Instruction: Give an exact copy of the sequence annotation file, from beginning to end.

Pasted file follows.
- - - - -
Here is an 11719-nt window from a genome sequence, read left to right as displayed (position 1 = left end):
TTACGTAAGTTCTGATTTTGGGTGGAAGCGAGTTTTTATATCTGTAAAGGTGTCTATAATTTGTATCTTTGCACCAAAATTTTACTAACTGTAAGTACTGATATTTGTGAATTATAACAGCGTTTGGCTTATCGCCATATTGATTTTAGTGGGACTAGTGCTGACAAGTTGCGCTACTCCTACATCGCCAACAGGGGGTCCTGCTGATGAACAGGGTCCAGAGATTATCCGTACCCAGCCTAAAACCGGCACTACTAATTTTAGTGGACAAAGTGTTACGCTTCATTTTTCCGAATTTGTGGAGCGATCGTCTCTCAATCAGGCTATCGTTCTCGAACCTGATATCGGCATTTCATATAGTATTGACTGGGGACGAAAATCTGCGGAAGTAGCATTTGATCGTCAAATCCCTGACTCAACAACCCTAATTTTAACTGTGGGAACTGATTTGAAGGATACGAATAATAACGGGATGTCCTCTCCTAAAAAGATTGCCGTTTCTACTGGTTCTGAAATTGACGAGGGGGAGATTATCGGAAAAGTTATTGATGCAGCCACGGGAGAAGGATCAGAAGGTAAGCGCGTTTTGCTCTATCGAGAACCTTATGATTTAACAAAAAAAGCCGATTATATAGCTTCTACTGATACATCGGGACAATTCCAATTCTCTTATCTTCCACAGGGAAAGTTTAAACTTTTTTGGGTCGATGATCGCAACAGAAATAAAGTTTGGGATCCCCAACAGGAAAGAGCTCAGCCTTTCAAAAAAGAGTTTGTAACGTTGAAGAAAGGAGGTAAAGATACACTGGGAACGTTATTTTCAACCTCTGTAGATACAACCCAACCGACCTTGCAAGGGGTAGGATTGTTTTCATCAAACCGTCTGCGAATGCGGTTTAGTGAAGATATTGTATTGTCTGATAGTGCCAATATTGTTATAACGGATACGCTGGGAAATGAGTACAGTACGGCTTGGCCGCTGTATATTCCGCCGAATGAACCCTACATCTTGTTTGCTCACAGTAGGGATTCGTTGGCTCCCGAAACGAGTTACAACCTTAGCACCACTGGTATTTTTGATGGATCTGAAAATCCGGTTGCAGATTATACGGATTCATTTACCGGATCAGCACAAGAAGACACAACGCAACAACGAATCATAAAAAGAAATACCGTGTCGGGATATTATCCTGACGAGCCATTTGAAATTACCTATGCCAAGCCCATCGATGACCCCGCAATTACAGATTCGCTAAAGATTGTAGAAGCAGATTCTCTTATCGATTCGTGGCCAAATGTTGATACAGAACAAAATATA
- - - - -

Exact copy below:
Here is an 11719-nt window from a genome sequence, read left to right as displayed (position 1 = left end):
TTACGTAAGTTCTGATTTTGGGTGGAAGCGAGTTTTTATATCTGTAAAGGTGTCTATAATTTGTATCTTTGCACCAAAATTTTACTAACTGTAAGTACTGATATTTGTGAATTATAACAGCGTTTGGCTTATCGCCATATTGATTTTAGTGGGACTAGTGCTGACAAGTTGCGCTACTCCTACATCGCCAACAGGGGGTCCTGCTGATGAACAGGGTCCAGAGATTATCCGTACCCAGCCTAAAACCGGCACTACTAATTTTAGTGGACAAAGTGTTACGCTTCATTTTTCCGAATTTGTGGAGCGATCGTCTCTCAATCAGGCTATCGTTCTCGAACCTGATATCGGCATTTCATATAGTATTGACTGGGGACGAAAATCTGCGGAAGTAGCATTTGATCGTCAAATCCCTGACTCAACAACCCTAATTTTAACTGTGGGAACTGATTTGAAGGATACGAATAATAACGGGATGTCCTCTCCTAAAAAGATTGCCGTTTCTACTGGTTCTGAAATTGACGAGGGGGAGATTATCGGAAAAGTTATTGATGCAGCCACGGGAGAAGGATCAGAAGGTAAGCGCGTTTTGCTCTATCGAGAACCTTATGATTTAACAAAAAAAGCCGATTATATAGCTTCTACTGATACATCGGGACAATTCCAATTCTCTTATCTTCCACAGGGAAAGTTTAAACTTTTTTGGGTCGATGATCGCAACAGAAATAAAGTTTGGGATCCCCAACAGGAAAGAGCTCAGCCTTTCAAAAAAGAGTTTGTAACGTTGAAGAAAGGAGGTAAAGATACACTGGGAACGTTATTTTCAACCTCTGTAGATACAACCCAACCGACCTTGCAAGGGGTAGGATTGTTTTCATCAAACCGTCTGCGAATGCGGTTTAGTGAAGATATTGTATTGTCTGATAGTGCCAATATTGTTATAACGGATACGCTGGGAAATGAGTACAGTACGGCTTGGCCGCTGTATATTCCGCCGAATGAACCCTACATCTTGTTTGCTCACAGTAGGGATTCGTTGGCTCCCGAAACGAGTTACAACCTTAGCACCACTGGTATTTTTGATGGATCTGAAAATCCGGTTGCAGATTATACGGATTCATTTACCGGATCAGCACAAGAAGACACAACGCAACAACGAATCATAAAAAGAAATACCGTGTCGGGATATTATCCTGACGAGCCATTTGAAATTACCTATGCCAAGCCCATCGATGACCCCGCAATTACAGATTCGCTAAAGATTGTAGAAGCAGATTCTCTTATCGATTCGTGGCCAAATGTTGATACAGAACAAAATATA